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## HP 17bII+ Financial Calculator - Mortgages with Balloon Payments

The time value of money application
The time value of money application built into the HP 17bII+ is used to solve compound interest problems and annuities that involve regular, uniform payments. This application is accessed from the main menu level of the HP 17bII+ by pressing then .
##### note:
To access these menus, you must press the appropriate key just below the symbols on the screen.
If you do not see displayed on the screen, you may be inside a different menu. You can return to the main menu and select the menu by pressing .
When you enter the TVM environment for the first time, the screen will appear as shown in Figure 1 below.
Figure : Displaying the screen
Compound interest problems require the input of 3 of these 4 values: . Annuity problems require the input of 4 of these 5 values: . Once these values have been entered in any order, the unknown value can be computed by pressing the key for the unknown value.
Interest rates are always entered as the number is written in front of the percent sign, i.e., 5% is entered as a 5 rather than as 0.05. Values for N are always the total number of periods – if a problem has an interest rate that is compounded monthly and the time frame is 5 years, the value entered for N would be 60 total periods. Additional information can be found in the learning module covering time value of money basics.
Cash flow diagrams and sign conventions
The sign conventions for cash flows in the HP 17bII+ follow the simple rule: money received is positive (arrow pointing up), money paid out is negative (arrow pointing down). The key is keeping the same viewpoint through each complete calculation. The regular use of cash flow diagrams allows a faster approach to the solution in most TVM-related problems. The cash flow diagram below represents the borrower viewpoint of the most common mortgage problems with fees and their relationship with the TVM variables.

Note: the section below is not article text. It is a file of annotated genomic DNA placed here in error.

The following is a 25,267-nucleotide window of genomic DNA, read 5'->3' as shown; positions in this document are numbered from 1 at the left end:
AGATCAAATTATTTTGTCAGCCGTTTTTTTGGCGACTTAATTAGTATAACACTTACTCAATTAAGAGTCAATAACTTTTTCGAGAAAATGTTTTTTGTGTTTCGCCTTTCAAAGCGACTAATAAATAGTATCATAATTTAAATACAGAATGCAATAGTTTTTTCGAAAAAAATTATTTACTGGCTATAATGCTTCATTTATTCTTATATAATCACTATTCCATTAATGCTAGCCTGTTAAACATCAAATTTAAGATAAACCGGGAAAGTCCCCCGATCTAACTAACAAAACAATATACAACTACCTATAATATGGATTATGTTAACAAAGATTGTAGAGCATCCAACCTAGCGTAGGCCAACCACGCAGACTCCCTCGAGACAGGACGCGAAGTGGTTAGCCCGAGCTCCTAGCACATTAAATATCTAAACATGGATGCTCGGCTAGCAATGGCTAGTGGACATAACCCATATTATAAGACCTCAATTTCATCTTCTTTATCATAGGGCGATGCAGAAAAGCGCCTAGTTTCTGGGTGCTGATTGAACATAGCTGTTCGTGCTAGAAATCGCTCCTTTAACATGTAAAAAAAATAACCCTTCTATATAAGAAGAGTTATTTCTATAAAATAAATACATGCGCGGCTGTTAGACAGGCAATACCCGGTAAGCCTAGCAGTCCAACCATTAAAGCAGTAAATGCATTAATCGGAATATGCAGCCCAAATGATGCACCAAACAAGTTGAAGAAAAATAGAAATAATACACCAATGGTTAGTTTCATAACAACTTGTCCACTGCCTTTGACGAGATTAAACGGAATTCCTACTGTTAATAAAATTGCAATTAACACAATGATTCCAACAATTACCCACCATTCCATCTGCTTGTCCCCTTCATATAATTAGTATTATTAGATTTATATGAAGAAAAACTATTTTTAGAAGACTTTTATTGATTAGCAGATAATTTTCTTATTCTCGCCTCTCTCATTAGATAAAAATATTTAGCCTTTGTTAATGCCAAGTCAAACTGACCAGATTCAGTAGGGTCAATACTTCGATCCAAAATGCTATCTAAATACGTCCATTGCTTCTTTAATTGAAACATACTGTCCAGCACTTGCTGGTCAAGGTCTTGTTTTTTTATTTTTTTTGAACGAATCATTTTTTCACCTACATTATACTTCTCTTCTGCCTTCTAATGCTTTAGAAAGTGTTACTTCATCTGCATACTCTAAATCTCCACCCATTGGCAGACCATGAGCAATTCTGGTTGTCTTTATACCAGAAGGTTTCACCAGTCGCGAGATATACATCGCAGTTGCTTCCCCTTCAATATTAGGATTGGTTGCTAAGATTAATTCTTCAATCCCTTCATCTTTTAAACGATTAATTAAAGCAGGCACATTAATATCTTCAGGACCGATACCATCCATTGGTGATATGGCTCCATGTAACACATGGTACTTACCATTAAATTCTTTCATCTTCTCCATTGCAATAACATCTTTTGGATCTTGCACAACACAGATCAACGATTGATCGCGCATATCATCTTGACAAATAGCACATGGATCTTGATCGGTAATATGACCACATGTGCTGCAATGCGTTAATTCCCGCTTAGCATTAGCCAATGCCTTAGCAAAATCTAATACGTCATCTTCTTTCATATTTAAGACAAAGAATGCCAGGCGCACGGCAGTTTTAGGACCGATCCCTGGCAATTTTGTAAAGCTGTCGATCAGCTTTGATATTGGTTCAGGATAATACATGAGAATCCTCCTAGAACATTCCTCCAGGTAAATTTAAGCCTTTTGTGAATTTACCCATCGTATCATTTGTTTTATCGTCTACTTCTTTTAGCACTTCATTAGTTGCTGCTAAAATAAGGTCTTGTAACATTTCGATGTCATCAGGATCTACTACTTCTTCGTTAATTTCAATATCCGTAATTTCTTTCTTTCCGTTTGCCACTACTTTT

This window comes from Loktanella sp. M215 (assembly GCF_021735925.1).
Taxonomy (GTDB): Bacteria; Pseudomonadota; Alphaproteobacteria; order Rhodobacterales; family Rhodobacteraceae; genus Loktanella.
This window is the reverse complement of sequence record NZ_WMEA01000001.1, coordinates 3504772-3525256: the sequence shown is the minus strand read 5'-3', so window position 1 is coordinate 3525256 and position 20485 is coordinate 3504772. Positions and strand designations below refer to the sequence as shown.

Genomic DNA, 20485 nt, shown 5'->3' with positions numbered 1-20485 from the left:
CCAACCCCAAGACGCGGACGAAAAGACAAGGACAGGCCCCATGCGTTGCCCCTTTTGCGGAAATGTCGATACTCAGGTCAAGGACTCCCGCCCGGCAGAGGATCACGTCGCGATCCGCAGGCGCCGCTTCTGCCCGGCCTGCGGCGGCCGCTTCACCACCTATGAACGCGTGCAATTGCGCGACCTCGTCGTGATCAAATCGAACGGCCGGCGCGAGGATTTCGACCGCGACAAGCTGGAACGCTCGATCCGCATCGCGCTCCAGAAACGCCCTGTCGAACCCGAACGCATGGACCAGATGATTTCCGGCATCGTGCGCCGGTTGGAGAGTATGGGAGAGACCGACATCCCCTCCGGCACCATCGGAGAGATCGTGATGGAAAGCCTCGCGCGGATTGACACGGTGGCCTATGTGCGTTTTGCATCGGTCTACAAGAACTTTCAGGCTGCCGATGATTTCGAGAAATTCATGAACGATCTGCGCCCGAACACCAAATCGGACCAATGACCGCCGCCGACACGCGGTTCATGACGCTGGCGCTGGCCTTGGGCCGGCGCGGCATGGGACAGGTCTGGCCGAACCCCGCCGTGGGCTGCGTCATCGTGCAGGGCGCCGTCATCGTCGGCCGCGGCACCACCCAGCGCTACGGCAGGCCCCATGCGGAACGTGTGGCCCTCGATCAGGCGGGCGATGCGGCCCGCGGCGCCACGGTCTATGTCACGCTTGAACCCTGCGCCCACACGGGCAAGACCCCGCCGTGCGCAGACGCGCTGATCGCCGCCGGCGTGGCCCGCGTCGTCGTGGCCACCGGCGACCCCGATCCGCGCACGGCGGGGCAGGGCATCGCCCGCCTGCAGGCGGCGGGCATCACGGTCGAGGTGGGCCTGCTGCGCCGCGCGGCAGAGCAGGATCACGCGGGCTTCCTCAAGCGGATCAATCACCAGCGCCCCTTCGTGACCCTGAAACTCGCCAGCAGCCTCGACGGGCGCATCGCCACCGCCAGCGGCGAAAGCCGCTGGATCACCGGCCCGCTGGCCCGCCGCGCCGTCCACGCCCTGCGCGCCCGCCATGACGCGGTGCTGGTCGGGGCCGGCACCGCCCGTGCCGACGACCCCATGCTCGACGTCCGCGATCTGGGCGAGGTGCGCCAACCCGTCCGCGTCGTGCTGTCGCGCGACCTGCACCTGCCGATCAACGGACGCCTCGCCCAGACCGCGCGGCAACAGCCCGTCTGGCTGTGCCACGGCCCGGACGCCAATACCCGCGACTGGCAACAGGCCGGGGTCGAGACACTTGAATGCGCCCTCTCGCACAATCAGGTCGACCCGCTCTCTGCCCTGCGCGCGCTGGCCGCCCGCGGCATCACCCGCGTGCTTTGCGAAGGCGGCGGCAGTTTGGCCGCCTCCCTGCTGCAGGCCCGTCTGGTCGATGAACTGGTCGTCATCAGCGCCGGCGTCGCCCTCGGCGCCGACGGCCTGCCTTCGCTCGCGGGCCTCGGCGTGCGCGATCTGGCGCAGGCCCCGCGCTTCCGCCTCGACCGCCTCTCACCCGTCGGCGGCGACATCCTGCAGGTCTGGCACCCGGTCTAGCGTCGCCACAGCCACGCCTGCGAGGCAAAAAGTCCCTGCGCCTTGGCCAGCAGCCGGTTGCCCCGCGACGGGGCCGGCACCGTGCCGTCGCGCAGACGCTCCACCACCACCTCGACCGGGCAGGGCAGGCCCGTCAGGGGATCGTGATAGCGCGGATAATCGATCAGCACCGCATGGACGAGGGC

Figure : Cash flow diagram
Balloon payments
A loan with a balloon payment has a larger than normal payment at the end. This may be by design or may occur when the loan is to be paid off early. The solution approach is to treat the balloon amount as a Future Value as shown on the cash flow diagram above. The + / - sign of the balloon payment will follow the same conventions as normal – a negative balloon payment is money to be paid out and a positive is money to be received.
Practice solving mortgage problems with balloon payments
##### note:
Once you begin working these problems, the keystrokes shown assume you do not leave the 'TVM' menu environment. Should you leave that environment and then decide to work a problem below other than Example 1, you should press to return to the TVM environment.
Example 1
A home priced at \$114,400 is bought with a mortgage with a \$900 monthly payment for the next 30 years. The bank quoted an interest rate of 8.75%. If after five years the house must be sold, what is the amount still owed on the house?
Solution
 Keystroke Display Figure : Displaying the balloon payment amount
After five years, a balloon payment of \$109,467.03 must be made to bank.
Example 2
A \$150,000 house is bought with a 20-year mortgage loan having an annual interest rate of 6.75%, compounded monthly. After eight years the family needs to move to another state and the house must be sold. If they were to pay off the remaining balance on the loan, what would the final balloon payment be?
Solution
The regular payment for the 20-year original mortgage plan must be calculated first:
 Keystroke Display Figure : Displaying the monthly payment
The monthly payment is \$-1,140.55. Then enter the elapsed time and calculate the balloon payment.
 Figure : Displaying the balloon payment amount
The final amount owed on the loan, which is a balloon payment, is \$-112,357.70.
Example 3
The family from previous example was informed (in time) that they would not need to move for two more years. What would the balloon payment be at that time with this unexpected change?
Solution
Assuming that all previous data is kept in the calculator, simply enter the new period and calculate the balloon payment again:
 Keystroke Display Figure : Displaying the balloon payment amount after 10 years
The balloon payment will then be \$99,329.83 after ten years.

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